Last week my dad went out to the flag pole in the front yard and brought the flag down after noticing some fraying on the edges. He asked me if I would hem the flag for him so he could put it back up. I questioned whether this was allowed. He also pointed out that he had about 12 flags that due to age were ready to retire. Maybe flag etiquette was covered in US history years ago, but none of us could remember the proper way to retire a flag and if altering it for repairs was allowed. Not wanting to disrespect the flat we decided some investigation was in order.
It turns out that the there is a Federal Flag Code which provides guidelines on how to properly displaly the flag. The Flag Code was approved by President Franklin D. Rooselvelt in 1942 and is mainly for civilian use.
There are lots of do’s and don’ts when it comes to flying the flag. Section 6 of the Flag Code states that the flag should be displayed from sunrise to sunset. It can remain on display for 24 hours if it is properly illuminated in the dark. On Memorial Day the flag should be flown at half staff until noon and then raised to full staff for the rest of the day. The flag should never be flown during inclement weather.
The Flag Code didn’t address repairs to the flag however the proportion of the flag should remain “that the length of the flag should be 1.9 times the width.” I think I’ll play it safe and recommend that dad buys an all weather flag next time, and we’ll retire this one.
Since we were still wondering about the proper way to retire the US flag, I turned to the Anaheim Flag Day celebration for more information. I spoke with Anaheim Boy Scoutmaster Creg who described the flag retirement ceremony as a way to “pay last respects to a flag that has served a purpose.” The ceremony can last anywhere from 5 to 20 minutes depending on the type of ceremony.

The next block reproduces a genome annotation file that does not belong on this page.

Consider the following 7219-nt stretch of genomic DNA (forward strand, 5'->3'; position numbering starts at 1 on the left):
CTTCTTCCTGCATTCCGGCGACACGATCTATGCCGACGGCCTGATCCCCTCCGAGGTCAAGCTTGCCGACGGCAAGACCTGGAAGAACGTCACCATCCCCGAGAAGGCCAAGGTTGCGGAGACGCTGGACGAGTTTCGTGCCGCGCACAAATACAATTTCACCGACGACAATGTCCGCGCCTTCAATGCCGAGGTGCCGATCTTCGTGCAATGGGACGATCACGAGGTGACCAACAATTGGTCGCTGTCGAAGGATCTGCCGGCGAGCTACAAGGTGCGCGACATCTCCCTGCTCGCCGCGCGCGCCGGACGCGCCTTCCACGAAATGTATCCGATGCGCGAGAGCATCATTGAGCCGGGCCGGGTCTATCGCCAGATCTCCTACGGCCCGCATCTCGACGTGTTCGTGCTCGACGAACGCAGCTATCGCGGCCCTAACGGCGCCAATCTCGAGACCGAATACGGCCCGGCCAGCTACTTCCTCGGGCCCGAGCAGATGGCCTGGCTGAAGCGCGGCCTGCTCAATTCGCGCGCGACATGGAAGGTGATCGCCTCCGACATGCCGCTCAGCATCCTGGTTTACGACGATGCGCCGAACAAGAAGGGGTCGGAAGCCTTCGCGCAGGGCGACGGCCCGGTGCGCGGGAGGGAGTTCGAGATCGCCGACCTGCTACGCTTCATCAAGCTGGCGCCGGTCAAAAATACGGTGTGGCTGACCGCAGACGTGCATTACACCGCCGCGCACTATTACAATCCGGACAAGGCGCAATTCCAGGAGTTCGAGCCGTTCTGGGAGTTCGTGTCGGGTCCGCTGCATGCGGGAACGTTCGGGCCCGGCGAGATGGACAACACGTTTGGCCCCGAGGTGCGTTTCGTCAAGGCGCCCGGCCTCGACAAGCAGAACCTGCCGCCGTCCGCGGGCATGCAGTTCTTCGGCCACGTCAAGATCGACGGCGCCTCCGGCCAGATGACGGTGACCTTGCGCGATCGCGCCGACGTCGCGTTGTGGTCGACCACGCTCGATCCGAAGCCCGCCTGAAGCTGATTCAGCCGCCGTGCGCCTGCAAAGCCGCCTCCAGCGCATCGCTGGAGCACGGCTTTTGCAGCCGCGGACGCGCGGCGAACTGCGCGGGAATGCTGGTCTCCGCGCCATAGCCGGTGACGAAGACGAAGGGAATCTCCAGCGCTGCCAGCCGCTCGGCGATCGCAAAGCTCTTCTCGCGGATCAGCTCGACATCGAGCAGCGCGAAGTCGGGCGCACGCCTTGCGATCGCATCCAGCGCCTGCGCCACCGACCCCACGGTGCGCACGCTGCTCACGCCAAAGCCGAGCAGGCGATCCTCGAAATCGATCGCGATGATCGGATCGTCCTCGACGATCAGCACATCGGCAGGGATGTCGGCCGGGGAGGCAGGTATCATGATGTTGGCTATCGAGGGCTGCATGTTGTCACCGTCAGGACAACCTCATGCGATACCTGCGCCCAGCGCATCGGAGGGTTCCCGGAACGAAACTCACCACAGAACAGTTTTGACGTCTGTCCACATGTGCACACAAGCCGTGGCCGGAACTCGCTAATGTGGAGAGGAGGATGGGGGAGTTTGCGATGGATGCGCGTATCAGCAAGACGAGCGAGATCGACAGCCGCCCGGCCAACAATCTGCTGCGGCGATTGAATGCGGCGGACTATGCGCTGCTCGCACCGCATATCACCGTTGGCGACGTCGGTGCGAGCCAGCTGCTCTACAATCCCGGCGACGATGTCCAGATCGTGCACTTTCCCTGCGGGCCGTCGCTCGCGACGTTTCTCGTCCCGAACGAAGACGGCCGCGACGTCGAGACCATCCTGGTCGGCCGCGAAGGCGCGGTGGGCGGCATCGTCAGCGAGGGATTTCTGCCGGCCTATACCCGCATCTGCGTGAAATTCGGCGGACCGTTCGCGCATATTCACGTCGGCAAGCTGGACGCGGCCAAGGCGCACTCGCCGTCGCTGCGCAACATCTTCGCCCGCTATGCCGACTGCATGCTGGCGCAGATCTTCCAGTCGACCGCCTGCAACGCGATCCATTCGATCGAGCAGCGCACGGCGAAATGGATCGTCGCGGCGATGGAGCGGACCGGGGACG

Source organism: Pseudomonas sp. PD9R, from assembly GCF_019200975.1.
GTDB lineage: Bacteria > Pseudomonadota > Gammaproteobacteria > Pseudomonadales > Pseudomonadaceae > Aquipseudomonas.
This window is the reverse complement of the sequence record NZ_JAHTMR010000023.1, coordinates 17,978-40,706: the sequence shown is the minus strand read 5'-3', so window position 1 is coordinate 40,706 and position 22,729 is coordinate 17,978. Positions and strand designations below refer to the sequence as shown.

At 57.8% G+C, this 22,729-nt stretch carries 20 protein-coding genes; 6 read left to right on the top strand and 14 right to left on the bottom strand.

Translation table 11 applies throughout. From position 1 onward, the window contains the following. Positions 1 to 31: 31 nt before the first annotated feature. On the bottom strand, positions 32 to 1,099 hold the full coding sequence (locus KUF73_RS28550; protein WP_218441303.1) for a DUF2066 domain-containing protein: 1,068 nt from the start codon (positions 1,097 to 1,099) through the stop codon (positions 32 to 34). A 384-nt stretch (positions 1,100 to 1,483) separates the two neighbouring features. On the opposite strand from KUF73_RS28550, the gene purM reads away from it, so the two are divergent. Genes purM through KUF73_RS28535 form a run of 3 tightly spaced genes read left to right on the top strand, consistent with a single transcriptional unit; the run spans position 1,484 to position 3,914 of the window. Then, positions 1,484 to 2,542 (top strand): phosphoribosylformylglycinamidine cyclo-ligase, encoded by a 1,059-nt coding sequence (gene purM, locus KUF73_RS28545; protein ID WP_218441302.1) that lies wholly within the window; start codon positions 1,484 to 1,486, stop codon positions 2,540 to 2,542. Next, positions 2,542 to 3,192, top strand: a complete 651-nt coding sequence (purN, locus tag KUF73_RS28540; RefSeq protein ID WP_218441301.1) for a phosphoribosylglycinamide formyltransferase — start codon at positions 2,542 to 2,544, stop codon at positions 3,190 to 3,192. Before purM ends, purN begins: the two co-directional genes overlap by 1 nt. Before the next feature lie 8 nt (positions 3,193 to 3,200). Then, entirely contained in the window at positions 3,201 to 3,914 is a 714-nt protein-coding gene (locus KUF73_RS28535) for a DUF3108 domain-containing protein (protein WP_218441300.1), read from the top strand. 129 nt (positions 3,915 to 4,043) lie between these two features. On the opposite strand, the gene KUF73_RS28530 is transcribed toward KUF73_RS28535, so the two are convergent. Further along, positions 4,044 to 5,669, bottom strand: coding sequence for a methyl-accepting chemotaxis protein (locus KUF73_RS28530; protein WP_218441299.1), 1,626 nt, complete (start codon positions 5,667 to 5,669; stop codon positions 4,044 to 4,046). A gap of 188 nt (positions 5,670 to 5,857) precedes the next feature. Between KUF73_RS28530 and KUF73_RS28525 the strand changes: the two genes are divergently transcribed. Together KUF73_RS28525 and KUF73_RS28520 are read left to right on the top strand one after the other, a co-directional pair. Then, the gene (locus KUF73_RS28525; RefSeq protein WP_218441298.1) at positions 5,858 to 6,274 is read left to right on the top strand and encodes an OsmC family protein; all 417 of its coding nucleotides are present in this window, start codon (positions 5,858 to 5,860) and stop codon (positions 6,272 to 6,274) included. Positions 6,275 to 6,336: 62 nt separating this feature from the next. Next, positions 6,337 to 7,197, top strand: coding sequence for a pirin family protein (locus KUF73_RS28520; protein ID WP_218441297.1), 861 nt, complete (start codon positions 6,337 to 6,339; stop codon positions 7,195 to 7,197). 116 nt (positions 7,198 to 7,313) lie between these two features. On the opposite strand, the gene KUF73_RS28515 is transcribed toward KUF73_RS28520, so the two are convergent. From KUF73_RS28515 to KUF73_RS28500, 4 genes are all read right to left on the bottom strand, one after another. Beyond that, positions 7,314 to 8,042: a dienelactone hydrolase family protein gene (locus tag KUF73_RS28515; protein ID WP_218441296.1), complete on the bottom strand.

Creg described that most retirement ceremonies are spoken from the heart and include these steps:
“For us it is to present the flag to the audience one last time by opening it up. We say the pledge of allegiance followed by cutting off the 2 corners with the eyelets and presenting them to a dignitary or the one who supplied the flag. This is where it can start to run short or long, but for [a short] ceremony we would start by placing the red and white short side edge of the flag into the flames and finish placement with the blue field last. If this was the long version we would cut the red and white stripes one at a time and mention a famous war location related to the wars we fought in or just might mention the original colonies before we go into placing the blue field and stars into the flames. Flag retirements are always different; it could be for veterans or simple general public.”
The most common organizations that retire the flag are the Boy Scouts, Girl Scouts, Veterans of Foreign Wars (VFW) and the AmericanLegions. Since we don’t have a place for a flag retirement ceremony we are going to hold onto our flags until we hear of a general public ceremony so we can pay our respects to the flag.